“We had sold the capacity of this new press and the old one was supposed to be down to convert it, but that one had shut itself down,” Gordon said. The result put the company 1.5 million pounds behind schedule and generated major issues, and when it began to run six days a week to try to catch up, there were other issues. Gordon said it took until mid to end of 2016 to right the ship, and included some management restructuring. That included bringing in Joe Brown as president in April 2016 and smoothing production issues and other challenges.
Come 2017, the trajectory was good and customers the company had asked to move temporarily to competitors started to return. 2018 “was a great year for us, and the path to 2019 looks good,” Gordon said. “The organization is operating much more smoothly and we came out of it with a very advanced extrusion plant that, combined with a great management staff, does well.”
Today, the aluminum extrusion business is strong in the architectural business (windows, doors and curtain walls), comprising about 40 percent of the business. Another 25 percent is in the specialty-vehicle market including fire trucks, ambulances and some military vehicles. The company also does commercial and theater lighting and industrial products such as overhead-crane systems and track systems. In the last 10 years or so, they’ve also ventured into the after-market firearms market that requires precision machining and aluminum parts.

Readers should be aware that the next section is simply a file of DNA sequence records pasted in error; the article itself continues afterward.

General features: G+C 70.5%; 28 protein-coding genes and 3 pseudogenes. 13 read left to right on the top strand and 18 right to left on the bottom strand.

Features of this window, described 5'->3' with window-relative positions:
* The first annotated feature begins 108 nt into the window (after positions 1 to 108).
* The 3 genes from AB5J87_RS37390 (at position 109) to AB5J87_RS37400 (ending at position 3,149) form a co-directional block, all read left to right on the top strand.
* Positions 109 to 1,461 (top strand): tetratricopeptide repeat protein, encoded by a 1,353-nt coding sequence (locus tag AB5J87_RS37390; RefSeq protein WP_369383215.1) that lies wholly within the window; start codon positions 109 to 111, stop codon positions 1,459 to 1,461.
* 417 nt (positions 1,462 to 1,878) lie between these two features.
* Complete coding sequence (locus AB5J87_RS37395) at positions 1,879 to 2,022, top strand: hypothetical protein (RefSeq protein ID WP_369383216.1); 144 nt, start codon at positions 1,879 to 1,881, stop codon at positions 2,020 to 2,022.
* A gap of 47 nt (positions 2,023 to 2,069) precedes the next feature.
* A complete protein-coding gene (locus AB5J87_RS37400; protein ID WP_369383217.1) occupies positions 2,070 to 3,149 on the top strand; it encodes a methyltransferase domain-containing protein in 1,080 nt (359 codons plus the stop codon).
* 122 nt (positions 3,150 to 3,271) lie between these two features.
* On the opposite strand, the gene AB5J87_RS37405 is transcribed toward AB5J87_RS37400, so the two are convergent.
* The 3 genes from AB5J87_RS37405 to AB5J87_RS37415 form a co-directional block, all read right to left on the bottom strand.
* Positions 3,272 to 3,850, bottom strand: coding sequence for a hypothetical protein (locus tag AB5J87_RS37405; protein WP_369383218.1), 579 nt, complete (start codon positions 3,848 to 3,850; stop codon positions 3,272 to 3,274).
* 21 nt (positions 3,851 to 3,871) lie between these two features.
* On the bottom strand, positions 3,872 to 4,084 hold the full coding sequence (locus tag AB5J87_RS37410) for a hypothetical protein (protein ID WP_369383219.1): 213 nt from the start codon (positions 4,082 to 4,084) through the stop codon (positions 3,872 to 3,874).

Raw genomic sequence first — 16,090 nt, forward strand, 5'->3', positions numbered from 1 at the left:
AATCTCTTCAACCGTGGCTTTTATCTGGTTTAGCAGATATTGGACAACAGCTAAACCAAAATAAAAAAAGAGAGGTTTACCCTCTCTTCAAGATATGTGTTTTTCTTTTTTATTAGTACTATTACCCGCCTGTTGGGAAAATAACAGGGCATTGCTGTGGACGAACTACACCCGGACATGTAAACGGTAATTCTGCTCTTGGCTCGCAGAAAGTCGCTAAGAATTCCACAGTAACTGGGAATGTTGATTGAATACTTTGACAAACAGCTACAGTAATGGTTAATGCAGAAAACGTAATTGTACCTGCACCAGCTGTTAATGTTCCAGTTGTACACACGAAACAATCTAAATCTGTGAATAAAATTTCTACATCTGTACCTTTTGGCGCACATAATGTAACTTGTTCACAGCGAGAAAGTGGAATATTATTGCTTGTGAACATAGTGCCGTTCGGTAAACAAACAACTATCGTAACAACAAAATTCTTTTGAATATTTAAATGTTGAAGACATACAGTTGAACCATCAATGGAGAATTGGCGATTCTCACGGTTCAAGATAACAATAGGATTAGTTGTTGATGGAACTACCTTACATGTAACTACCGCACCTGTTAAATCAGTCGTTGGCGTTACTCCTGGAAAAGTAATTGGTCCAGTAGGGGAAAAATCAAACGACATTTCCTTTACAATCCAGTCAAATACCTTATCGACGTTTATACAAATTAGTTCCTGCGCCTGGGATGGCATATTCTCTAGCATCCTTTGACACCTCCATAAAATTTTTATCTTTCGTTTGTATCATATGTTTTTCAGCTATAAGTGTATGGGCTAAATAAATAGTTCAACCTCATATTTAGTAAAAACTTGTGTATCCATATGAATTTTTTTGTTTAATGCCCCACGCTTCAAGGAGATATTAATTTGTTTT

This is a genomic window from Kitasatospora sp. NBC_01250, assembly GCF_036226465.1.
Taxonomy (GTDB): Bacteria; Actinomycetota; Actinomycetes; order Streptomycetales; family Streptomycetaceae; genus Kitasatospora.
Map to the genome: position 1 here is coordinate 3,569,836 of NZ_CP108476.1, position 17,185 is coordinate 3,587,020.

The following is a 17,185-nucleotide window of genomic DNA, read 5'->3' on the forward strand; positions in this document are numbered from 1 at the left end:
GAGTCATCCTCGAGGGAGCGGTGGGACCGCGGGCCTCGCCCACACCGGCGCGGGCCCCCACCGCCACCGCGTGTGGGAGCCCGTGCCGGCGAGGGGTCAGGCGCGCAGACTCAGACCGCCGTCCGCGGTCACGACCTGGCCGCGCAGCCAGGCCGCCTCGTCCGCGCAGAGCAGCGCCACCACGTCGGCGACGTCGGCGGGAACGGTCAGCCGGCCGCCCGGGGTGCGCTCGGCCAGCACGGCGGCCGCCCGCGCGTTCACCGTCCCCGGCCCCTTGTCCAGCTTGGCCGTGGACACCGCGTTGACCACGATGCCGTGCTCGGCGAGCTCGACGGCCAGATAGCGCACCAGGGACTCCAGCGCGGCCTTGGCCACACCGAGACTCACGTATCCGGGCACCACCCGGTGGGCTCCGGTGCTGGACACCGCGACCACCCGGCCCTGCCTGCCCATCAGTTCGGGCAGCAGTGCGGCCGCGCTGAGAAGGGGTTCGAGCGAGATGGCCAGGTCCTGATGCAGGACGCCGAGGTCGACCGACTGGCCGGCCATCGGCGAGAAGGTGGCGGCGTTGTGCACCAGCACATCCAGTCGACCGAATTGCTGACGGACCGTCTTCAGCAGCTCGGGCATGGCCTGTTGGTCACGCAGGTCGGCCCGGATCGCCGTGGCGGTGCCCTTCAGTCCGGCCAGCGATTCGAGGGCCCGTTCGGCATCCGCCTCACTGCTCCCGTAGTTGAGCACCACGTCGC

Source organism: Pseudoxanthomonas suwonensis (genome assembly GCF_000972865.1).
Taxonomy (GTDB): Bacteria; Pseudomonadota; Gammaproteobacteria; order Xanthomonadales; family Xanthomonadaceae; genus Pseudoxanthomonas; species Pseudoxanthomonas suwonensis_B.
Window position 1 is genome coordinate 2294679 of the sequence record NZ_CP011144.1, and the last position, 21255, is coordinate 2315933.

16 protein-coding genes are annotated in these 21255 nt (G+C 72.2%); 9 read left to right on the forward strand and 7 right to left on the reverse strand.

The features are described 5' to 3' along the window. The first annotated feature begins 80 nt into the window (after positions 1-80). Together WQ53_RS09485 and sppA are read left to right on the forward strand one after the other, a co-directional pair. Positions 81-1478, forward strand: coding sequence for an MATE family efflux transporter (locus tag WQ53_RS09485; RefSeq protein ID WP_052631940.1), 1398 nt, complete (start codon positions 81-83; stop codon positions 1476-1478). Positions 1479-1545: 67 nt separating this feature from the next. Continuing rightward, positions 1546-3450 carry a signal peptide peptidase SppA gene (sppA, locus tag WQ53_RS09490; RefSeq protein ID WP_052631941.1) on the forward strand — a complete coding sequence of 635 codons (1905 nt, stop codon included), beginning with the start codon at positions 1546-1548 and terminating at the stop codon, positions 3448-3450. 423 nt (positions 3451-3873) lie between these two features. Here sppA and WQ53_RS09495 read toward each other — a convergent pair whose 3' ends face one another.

Today, Gordon Aluminum employs 160 to 170 employees. The company transitioned from batch processing and bulk shipping to different methods of lean manufacturing and delivery. Managing stocking programs with Kanban systems is one method of addressing customer space and production concerns, allowing customers to continue on their lean journeys.
“The reason we’ve been able to maintain our customers and stay strong in the industries we serve is that we’ve constantly adapted and innovated to meet the needs of those industries,” said Gordon. “In a very real sense, innovation is what has led us to stability.”